VISA CEO says merchant codes for gun stores aren't necessary

(AP Photo/Keith Srakocic, File)

Visa’s Al Kelly is leaving his role as the company’s chief executive officer this week, but before he assumes his new position as executive chairman of the board the CEO is speaking out about the new merchant category codes for gun stores imposed by the International Standards Organization last year.


In an interview with Time magazine Kelly sounded less than impressed with the new mandate, saying that the new codes aren’t needed and won’t be nearly as useful in flagging suspicious purchases as anti-gun activists have claimed.

In September a new merchant licensing code was introduced that would require credit card companies to give a particular code for gun purchases. Do you support or oppose that idea?

I don’t think the code was necessary. But it doesn’t matter; the code is in place. It’s now an international standard and we adopt international standards.

Some two dozen Republican Attorneys General sent you a letter—

I’ve heard from everybody. I don’t think there’s a senator or member of the House or attorney general in the United States I haven’t heard from. I’m telling them that we will follow the law. Guns are allowed in the United States and we would fully expect that anybody who wants to buy a gun should be able to buy that that gun provided all the other checks are done. On top of that, we’re telling them that we don’t collect [that level of data] for consumers. So if [Visa’s Chief Communications Officer] K.C. Kavanagh goes into a gun store and buys three thermoses and a tent, and you go in and buy a rifle and five rounds of ammunition, all I know is you both went to the same gun store. I know what gun store, I know when you went, and I know how much money you spent. But I don’t know what you bought.

I don’t think the code was necessary. But it doesn’t matter; the code is in place. It’s now an international standard and we adopt international standards.


Kelly is correct about the level of detail that the MCCs provide, but he neglects to mention that the anti-gun activists who were pushing for the codes in the first place don’t really care about those limitations. In their view, it seems that almost any purchase could be deemed suspicious enough to be flagged.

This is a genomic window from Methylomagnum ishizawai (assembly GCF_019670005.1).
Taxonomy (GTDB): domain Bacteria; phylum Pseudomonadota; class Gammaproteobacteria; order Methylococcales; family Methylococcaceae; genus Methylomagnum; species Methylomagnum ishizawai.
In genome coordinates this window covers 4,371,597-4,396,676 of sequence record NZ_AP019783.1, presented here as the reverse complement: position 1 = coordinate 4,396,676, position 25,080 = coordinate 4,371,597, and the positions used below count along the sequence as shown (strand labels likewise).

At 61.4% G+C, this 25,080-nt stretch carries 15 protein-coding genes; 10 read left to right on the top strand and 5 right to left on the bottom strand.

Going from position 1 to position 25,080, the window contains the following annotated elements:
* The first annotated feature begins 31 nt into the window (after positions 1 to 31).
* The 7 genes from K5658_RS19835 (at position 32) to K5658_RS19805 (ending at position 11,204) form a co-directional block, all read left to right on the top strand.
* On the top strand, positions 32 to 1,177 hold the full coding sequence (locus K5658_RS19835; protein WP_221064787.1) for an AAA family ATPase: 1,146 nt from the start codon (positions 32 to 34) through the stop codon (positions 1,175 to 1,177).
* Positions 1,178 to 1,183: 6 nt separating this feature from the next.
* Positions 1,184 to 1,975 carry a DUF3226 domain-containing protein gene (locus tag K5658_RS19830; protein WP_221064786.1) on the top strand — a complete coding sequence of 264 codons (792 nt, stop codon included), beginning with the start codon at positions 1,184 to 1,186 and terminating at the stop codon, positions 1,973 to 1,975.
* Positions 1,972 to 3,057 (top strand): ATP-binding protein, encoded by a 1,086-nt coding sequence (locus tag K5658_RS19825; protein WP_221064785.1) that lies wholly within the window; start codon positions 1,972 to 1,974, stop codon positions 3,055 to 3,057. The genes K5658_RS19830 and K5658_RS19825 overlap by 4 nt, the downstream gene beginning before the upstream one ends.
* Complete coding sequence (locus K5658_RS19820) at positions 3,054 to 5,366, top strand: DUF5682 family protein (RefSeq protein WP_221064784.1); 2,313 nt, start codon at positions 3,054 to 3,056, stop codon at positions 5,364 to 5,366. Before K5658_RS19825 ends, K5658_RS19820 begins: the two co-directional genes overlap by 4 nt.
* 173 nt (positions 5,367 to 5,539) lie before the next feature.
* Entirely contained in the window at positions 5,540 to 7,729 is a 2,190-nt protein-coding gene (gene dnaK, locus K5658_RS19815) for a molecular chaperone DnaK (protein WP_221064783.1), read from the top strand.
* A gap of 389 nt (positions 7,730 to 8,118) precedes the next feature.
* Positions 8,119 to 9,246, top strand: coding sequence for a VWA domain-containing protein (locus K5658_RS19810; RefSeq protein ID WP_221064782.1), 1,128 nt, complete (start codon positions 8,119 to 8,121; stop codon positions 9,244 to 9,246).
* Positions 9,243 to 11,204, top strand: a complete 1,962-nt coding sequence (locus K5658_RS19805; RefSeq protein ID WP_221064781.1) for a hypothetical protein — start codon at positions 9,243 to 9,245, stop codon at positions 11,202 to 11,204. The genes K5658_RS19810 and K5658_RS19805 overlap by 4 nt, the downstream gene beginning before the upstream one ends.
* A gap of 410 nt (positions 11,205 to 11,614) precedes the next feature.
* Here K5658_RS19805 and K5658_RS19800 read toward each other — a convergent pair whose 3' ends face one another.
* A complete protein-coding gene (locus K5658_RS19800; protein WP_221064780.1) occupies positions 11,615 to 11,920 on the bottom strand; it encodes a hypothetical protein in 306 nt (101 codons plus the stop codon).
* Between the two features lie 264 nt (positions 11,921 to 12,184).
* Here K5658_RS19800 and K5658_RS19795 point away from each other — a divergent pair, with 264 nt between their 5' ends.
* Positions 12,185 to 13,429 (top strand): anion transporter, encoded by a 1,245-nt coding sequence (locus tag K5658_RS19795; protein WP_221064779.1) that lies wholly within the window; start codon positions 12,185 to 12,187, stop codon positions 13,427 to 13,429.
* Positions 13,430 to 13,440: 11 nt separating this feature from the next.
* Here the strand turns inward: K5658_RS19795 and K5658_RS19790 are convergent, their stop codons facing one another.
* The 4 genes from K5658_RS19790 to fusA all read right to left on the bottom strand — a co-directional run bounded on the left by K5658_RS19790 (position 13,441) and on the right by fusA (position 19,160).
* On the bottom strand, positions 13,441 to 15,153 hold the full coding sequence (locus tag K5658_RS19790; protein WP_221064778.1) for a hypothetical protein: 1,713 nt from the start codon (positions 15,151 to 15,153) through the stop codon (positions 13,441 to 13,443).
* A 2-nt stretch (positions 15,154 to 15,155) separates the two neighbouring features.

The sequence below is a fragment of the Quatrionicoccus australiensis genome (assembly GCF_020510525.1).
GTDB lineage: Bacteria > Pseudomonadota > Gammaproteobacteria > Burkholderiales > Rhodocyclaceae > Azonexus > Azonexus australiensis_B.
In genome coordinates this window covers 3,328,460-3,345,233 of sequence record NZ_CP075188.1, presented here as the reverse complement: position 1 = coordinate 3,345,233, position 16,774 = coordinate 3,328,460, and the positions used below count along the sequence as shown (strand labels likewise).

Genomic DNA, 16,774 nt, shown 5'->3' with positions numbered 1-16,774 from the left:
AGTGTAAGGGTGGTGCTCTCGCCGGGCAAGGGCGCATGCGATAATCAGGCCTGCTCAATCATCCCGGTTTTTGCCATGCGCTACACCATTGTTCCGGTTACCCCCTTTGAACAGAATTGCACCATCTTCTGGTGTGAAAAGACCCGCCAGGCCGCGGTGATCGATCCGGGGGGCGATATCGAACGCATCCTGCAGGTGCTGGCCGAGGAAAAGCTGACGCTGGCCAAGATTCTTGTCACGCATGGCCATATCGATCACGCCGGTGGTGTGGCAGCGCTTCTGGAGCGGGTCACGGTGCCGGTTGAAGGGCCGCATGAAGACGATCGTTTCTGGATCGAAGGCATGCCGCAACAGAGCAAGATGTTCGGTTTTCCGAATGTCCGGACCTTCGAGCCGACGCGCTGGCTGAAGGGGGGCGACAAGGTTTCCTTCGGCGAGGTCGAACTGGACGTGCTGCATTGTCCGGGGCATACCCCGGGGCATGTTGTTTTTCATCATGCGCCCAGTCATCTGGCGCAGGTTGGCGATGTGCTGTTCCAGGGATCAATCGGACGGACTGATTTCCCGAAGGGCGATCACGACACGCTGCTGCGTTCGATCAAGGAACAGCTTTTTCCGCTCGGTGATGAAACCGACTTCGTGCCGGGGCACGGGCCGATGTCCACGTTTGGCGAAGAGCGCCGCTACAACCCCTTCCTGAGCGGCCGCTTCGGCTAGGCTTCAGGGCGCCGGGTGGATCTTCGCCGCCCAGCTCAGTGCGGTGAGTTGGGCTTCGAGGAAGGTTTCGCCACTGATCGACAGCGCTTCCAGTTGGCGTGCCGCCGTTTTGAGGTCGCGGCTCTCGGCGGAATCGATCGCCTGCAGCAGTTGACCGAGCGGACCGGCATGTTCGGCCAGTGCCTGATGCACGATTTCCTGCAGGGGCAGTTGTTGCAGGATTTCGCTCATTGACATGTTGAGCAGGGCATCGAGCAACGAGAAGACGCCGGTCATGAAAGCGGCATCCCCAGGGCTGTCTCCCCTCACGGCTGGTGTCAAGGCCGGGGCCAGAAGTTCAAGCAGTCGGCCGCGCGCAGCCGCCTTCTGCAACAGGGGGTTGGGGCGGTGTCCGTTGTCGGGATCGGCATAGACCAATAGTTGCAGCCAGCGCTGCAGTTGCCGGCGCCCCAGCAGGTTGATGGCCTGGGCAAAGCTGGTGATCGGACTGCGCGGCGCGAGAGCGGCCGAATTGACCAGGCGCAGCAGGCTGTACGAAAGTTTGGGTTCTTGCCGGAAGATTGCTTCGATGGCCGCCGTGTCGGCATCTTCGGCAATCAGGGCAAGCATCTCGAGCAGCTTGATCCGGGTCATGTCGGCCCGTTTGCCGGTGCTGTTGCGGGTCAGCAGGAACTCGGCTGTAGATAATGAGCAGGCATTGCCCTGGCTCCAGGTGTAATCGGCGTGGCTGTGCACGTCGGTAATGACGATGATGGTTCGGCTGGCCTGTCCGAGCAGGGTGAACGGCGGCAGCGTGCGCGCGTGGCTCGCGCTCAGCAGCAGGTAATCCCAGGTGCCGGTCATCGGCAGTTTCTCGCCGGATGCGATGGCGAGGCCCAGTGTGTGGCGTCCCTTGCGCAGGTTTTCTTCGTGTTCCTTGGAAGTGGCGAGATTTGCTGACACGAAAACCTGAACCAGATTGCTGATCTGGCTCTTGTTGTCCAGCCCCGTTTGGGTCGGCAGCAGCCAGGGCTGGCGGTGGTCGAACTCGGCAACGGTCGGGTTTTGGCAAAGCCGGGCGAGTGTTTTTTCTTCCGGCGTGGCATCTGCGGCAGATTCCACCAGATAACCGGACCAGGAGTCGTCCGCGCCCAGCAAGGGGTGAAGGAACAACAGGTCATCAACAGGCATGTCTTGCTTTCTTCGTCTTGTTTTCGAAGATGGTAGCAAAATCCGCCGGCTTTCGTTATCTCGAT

New York-based Amalgamated Bank first began the effort to create a code to track firearms and ammunition sales back in July 2021. They renewed the push after a series of deadly mass shootings in which young men used high-powered weapons purchased with credit cards.

Amalgamated was founded by union workers nearly 100 years ago and bills itself as the nation’s oldest socially responsible bank.

“We all have to do our part to stop gun violence,” said Priscilla Sims Brown, President and CEO of Amalgamated Bank. “And it sometimes starts with illegal purchases of guns and ammunition. The new code will allow us to fully comply with our duty to report suspicious activity and illegal gun sales to authorities without blocking or impeding legal gun sales. This action answers the call of millions of Americans who want safety from gun violence and we are proud to have led the broad coalition of advocates, shareholders, and elected officials that achieved this historic outcome.”

I wish that Time would have asked Kelly specifically about the criteria that Visa uses to determine whether or not a gun store purchase is “suspicious” enough to be flagged and reported to the federal Financial Crimes Enforcement Network, which I’d argue is more important than Kelly’s personal feelings on the need for a merchant credit code for gun stores. Are all purchases over a certain dollar amount flagged? Multiple purchases within a particular time frame? What exactly makes a transaction “suspicious” in the eyes of the credit card company, particularly given that they have no information about what, specifically, was purchased?


Several red states, including Florida, are considering legislation designed to halt the use of such codes, so this issue isn’t going away anytime soon. In fact, the Florida bill would make it a felony to assign a merchant category code “or otherwise classify a merchant that is a seller of firearms or ammunition separately from general merchandise retailers or sporting goods retailers”, so things could get very interesting in the near future as companies like Visa are forced to choose between following the edicts of the International Standards Organization or complying with Florida state laws.

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